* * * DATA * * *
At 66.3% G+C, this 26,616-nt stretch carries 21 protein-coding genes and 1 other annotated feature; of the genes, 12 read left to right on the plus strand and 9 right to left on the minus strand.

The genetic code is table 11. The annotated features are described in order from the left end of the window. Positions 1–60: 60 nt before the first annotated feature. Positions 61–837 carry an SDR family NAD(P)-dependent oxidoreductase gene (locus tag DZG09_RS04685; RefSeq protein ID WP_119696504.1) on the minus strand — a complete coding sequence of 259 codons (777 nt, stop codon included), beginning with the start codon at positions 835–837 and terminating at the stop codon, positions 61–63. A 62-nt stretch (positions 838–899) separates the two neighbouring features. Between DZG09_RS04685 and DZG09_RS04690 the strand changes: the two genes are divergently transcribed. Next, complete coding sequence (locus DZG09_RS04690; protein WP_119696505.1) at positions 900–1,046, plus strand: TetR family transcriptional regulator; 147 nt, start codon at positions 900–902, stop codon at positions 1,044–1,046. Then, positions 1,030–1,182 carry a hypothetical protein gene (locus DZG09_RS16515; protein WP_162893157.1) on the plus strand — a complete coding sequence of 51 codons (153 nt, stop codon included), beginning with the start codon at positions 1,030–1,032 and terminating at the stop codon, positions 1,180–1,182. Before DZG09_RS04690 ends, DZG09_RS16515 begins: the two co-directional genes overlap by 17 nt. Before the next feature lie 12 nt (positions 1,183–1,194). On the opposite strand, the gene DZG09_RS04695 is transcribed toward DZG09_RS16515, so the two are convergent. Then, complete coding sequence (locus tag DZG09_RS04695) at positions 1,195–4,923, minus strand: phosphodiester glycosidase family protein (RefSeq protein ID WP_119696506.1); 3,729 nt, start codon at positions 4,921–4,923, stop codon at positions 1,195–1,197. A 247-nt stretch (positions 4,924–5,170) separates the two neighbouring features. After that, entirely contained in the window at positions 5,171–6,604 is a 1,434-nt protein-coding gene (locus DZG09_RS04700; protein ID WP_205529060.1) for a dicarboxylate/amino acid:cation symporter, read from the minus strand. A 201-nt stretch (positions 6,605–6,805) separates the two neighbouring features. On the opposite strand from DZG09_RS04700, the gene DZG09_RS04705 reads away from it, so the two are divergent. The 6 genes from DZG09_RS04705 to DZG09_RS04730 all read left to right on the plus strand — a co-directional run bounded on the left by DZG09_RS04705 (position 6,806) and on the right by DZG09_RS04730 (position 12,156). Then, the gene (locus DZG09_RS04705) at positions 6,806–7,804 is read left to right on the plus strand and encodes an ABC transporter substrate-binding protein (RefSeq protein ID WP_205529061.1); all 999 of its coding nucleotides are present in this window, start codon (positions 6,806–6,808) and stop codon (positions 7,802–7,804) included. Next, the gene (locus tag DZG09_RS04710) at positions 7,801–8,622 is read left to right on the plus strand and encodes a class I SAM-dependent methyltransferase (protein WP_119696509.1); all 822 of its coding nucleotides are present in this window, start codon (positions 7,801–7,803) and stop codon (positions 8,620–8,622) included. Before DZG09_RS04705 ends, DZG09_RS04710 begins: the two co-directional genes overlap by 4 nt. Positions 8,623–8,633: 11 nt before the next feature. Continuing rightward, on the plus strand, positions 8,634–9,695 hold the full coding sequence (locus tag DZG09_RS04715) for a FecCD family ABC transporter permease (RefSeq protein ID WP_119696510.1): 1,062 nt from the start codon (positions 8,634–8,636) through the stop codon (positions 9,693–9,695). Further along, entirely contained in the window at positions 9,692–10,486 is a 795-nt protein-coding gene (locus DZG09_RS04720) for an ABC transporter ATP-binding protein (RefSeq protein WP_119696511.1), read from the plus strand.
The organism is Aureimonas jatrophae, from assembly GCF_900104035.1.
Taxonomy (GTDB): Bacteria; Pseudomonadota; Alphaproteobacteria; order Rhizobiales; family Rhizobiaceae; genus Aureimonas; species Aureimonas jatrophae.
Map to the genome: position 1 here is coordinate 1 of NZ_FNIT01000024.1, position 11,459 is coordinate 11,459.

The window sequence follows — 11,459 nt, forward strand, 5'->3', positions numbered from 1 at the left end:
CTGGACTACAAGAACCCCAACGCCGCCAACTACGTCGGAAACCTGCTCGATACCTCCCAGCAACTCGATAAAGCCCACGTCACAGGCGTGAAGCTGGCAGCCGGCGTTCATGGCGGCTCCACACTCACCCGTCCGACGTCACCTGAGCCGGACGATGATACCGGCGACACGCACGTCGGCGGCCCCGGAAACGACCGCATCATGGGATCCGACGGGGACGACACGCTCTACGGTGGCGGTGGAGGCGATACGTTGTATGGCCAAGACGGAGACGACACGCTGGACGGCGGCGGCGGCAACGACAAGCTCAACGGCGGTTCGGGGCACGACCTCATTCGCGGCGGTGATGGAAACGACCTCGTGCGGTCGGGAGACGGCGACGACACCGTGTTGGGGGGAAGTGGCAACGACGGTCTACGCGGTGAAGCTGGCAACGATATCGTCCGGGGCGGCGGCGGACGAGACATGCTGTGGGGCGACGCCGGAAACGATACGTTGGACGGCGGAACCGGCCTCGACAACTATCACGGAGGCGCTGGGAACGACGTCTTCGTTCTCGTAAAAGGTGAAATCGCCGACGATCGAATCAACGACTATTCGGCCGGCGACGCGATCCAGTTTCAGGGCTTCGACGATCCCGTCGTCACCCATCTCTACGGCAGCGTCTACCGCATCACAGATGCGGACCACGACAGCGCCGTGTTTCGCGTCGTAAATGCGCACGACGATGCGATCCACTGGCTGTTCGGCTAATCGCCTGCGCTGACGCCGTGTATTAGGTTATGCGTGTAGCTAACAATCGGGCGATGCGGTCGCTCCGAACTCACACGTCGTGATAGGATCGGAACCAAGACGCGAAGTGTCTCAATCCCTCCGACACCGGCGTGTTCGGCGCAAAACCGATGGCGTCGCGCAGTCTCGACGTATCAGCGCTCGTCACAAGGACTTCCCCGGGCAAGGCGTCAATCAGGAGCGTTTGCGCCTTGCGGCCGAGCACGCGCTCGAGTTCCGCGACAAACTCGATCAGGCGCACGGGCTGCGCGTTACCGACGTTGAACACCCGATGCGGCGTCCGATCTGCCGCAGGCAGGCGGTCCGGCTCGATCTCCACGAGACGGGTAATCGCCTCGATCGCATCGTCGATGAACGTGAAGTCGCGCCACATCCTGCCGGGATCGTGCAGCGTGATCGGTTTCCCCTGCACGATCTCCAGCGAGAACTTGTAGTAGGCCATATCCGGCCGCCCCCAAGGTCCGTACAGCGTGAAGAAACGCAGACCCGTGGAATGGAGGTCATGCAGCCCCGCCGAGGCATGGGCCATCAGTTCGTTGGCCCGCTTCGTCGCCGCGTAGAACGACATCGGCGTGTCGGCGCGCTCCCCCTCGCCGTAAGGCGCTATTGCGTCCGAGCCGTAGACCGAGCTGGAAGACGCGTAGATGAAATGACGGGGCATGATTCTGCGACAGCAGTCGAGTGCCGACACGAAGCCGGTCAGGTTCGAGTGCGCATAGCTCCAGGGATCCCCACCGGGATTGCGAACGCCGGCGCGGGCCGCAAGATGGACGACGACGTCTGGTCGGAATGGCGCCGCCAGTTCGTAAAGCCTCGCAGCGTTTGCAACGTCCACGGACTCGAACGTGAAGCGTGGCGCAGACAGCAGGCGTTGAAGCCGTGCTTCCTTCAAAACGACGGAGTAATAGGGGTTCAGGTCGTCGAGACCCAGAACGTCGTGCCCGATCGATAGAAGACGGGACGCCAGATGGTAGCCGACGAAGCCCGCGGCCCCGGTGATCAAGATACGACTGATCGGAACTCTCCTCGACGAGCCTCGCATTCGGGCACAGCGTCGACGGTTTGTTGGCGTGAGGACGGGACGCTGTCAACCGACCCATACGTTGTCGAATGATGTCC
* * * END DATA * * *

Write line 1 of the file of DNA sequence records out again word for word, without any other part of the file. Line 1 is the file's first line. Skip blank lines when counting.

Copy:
At 66.3% G+C, this 26,616-nt stretch carries 21 protein-coding genes and 1 other annotated feature; of the genes, 12 read left to right on the plus strand and 9 right to left on the minus strand.